Vavi is clearly a victim of this, and there was no way he could last in an environment where virtually all Cosatu central executive committee members are active members, or even national executive committee or central committee members, of the ANC and SACP respectively.

The sex scandal came as a godsend, and there is no doubt they will exploit it fully.

The current economic climate is the third dimension contributing to the federation’s present challenges.

The constituency in which the federation organises is feeling the squeeze in an economy performing poorly in the context of workplace restructuring, technological change and high unemployment.

It was this restlessness that triggered the events in the Rustenburg area long before the Marikana tragedy, while Cosatu’s mining affiliate continued to produce improbable conspiracy theories and pontificate from a distance.

The reality is that workers in dire economic circumstances begin to get a sense of relative deprivation and start exploring other avenues to improve their lot, particularly when their union is ineffectual.

Furthermore, workers hear the stories about some of the shaft stewards, regional and national leaders’ generous earnings and relatively lavish lifestyles. That is why the “Five Madoda” committees and later the Association of Mineworkers and Construction Union emerged on the platinum mines.

The brutal response of the state to what was essentially an industrial action has resulted in the state, the ruling ANC, the SACP (which continues to demonise the workers as vigilantes) and Cosatu leaders being perceived as unsympathetic to the workers’ economic plight.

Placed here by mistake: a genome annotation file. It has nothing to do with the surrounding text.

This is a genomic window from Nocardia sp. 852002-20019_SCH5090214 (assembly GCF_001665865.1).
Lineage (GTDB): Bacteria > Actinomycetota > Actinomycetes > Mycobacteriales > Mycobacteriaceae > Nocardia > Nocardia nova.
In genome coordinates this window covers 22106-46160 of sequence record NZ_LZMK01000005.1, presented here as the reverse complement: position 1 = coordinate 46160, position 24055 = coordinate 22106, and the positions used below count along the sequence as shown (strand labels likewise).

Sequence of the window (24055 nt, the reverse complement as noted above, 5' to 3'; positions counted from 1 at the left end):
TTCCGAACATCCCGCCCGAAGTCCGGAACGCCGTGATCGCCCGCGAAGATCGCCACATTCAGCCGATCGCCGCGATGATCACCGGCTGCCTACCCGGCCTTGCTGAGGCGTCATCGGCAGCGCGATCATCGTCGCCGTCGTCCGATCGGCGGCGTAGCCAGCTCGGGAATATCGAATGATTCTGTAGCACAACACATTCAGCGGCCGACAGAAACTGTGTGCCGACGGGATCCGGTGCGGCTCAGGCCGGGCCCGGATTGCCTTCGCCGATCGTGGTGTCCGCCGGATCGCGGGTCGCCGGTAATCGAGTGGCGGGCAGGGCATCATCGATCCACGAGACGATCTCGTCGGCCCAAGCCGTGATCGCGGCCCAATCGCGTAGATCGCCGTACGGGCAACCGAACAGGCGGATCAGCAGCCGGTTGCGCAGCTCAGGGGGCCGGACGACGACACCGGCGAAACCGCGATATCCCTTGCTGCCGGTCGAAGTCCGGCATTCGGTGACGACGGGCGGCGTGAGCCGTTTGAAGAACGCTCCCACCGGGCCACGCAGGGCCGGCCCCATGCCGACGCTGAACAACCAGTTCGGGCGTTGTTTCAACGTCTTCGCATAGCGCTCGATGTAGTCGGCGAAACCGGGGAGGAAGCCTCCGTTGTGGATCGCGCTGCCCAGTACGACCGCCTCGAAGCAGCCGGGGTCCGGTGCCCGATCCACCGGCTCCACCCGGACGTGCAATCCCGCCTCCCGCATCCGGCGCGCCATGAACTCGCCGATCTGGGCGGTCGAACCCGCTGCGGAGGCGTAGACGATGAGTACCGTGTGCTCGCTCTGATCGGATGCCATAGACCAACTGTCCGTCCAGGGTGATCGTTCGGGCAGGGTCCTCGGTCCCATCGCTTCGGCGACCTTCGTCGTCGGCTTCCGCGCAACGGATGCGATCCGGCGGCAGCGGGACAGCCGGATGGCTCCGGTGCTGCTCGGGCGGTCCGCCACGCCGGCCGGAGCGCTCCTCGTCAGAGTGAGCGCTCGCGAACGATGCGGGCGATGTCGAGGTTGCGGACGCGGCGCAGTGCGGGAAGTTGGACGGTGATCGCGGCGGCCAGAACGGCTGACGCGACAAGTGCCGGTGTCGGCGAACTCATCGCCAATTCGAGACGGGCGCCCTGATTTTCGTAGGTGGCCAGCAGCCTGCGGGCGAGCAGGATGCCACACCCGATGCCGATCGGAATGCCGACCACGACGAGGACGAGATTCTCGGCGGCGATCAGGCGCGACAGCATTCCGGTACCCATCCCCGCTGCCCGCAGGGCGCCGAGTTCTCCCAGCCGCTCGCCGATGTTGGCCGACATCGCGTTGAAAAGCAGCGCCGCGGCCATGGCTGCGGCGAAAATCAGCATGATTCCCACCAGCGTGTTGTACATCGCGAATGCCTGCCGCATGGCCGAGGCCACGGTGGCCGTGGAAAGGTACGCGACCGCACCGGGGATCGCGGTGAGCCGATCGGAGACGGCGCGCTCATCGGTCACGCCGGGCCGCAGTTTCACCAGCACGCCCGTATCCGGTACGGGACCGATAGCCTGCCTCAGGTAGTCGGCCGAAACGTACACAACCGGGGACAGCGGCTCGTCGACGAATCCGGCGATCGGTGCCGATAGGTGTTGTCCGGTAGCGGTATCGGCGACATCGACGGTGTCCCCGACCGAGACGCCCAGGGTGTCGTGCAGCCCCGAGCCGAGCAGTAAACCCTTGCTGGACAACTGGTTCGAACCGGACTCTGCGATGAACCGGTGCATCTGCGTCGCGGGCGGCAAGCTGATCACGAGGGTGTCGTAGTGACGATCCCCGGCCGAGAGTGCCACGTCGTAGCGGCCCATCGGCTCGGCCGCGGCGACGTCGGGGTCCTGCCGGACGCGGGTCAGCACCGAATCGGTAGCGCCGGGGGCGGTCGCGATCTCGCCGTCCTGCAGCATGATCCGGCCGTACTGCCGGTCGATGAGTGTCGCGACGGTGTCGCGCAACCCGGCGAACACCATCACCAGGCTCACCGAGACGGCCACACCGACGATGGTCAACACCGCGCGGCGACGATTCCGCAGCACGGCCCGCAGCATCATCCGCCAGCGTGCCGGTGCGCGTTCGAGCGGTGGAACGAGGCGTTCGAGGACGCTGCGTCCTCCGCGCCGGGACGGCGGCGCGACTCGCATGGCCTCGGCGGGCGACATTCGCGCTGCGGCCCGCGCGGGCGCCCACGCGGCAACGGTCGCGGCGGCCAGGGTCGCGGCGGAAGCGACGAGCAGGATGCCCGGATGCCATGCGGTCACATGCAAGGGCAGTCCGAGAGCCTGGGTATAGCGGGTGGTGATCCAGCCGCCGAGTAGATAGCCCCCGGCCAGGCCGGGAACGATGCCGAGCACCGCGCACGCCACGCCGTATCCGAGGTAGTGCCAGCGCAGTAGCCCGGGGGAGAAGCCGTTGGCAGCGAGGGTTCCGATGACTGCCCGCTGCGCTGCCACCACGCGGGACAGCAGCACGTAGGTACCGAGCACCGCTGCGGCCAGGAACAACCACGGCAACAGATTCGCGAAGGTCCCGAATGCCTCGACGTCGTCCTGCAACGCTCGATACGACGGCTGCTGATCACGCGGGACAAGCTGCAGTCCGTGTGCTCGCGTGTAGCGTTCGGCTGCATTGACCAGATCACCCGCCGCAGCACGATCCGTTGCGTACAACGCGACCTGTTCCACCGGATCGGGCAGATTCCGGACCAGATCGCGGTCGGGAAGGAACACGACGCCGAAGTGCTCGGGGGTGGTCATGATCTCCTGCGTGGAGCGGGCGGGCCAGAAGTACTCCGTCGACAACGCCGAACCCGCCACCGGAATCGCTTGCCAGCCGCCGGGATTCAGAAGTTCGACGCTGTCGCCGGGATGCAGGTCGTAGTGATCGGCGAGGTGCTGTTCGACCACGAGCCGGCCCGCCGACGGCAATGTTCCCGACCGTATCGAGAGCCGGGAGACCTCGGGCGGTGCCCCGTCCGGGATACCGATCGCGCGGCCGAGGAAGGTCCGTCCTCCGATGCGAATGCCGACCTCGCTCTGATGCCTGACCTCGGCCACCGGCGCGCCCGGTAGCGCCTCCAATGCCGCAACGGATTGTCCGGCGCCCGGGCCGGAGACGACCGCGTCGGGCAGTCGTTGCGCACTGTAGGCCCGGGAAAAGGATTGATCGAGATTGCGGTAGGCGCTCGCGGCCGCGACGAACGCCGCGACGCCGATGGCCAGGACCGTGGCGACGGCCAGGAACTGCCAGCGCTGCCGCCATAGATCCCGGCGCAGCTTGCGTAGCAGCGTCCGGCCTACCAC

This past week, all three dimensions converged in three rather tragic ways.

The workers of Marikana commemorated the first anniversary of the 2012 killings and received widespread expressions of sympathy and solidarity from far and wide.

But Cosatu, the ANC and the SACP were conspicuous by their absence, while other political parties jostled for front seats at the event.

Many fingers continue to be pointed at President Jacob Zuma and his government for what is the first government massacre of citizens in the post-apartheid period.

But what many do not mention is that Marikana is an indictment of Cosatu, and therefore represents a tragic and dark chapter in the federation’s history.

It is a case of terrible failure by the leadership, and the least it can do is to attend the commemoration and begin the healing process.

Future generations will regard this as a missed opportunity of re-uniting the labour movement.

The second development was the suspension of Vavi as general secretary of Cosatu and his subsequent announcement that he will challenge the suspension in court.

Many, including those who disagree with him, are saddened by these developments, because he was seen to represent something morally superior to what we see in most of our politicians.

In a strange way, many pinned their hopes for the future on him.

Sadly, Vavi has his own flaws. He has run the federation on a tight leash, and some would argue he did not brook any opposition from his subordinates. He also presided over the dishonourable discharge of several leaders, chief among them former vice-president Peter Malepe and former president Willy Madisha.

In the past, he managed to wriggle free of accusations of impropriety, including one of using a union credit card to hire a car for his then-girlfriend, now wife. In short, Vavi is not entirely a victim in the current circumstances. The people he claims are “rubbing salt” into his wounds are not only his political enemies, but also his current and past victims and casualties.

The third was the revelation of an “intelligence report” linking Vavi and several others to a plot to overthrow the government.

Whatever one thinks of this report, the fact of the matter is that the use of state resources that was a major grievance against Thabo Mbeki’s administration continues unabated under Zuma, and probably to an even greater degree.

Whatever we think of these developments, Cosatu is the casualty and the workers are the losers.